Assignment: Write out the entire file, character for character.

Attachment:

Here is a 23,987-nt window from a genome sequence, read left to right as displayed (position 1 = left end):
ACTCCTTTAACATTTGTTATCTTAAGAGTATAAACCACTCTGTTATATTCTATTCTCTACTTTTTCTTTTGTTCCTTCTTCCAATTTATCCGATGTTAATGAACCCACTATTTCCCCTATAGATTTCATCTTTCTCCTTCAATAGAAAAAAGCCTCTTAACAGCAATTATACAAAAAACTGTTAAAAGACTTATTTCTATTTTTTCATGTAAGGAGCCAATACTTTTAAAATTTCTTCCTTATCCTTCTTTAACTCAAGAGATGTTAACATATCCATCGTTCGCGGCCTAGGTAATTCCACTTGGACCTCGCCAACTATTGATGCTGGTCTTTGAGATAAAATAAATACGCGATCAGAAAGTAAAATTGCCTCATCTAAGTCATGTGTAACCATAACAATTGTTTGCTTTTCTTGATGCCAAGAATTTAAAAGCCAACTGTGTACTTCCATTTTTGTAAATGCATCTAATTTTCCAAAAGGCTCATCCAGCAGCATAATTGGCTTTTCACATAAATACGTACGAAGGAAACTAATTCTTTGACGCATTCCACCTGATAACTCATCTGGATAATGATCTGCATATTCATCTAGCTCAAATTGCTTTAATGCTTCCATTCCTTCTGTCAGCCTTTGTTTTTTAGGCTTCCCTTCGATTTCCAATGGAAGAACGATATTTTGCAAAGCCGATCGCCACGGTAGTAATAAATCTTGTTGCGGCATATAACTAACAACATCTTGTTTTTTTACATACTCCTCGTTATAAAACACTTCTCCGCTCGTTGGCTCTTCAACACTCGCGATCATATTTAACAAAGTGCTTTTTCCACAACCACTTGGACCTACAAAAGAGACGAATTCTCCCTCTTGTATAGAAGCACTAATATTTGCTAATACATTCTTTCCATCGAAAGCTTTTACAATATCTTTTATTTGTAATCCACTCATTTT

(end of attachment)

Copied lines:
Here is a 23,987-nt window from a genome sequence, read left to right as displayed (position 1 = left end):
ACTCCTTTAACATTTGTTATCTTAAGAGTATAAACCACTCTGTTATATTCTATTCTCTACTTTTTCTTTTGTTCCTTCTTCCAATTTATCCGATGTTAATGAACCCACTATTTCCCCTATAGATTTCATCTTTCTCCTTCAATAGAAAAAAGCCTCTTAACAGCAATTATACAAAAAACTGTTAAAAGACTTATTTCTATTTTTTCATGTAAGGAGCCAATACTTTTAAAATTTCTTCCTTATCCTTCTTTAACTCAAGAGATGTTAACATATCCATCGTTCGCGGCCTAGGTAATTCCACTTGGACCTCGCCAACTATTGATGCTGGTCTTTGAGATAAAATAAATACGCGATCAGAAAGTAAAATTGCCTCATCTAAGTCATGTGTAACCATAACAATTGTTTGCTTTTCTTGATGCCAAGAATTTAAAAGCCAACTGTGTACTTCCATTTTTGTAAATGCATCTAATTTTCCAAAAGGCTCATCCAGCAGCATAATTGGCTTTTCACATAAATACGTACGAAGGAAACTAATTCTTTGACGCATTCCACCTGATAACTCATCTGGATAATGATCTGCATATTCATCTAGCTCAAATTGCTTTAATGCTTCCATTCCTTCTGTCAGCCTTTGTTTTTTAGGCTTCCCTTCGATTTCCAATGGAAGAACGATATTTTGCAAAGCCGATCGCCACGGTAGTAATAAATCTTGTTGCGGCATATAACTAACAACATCTTGTTTTTTTACATACTCCTCGTTATAAAACACTTCTCCGCTCGTTGGCTCTTCAACACTCGCGATCATATTTAACAAAGTGCTTTTTCCACAACCACTTGGACCTACAAAAGAGACGAATTCTCCCTCTTGTATAGAAGCACTAATATTTGCTAATACATTCTTTCCATCGAAAGCTTTTACAATATCTTTTATTTGTAATCCACTCATTTT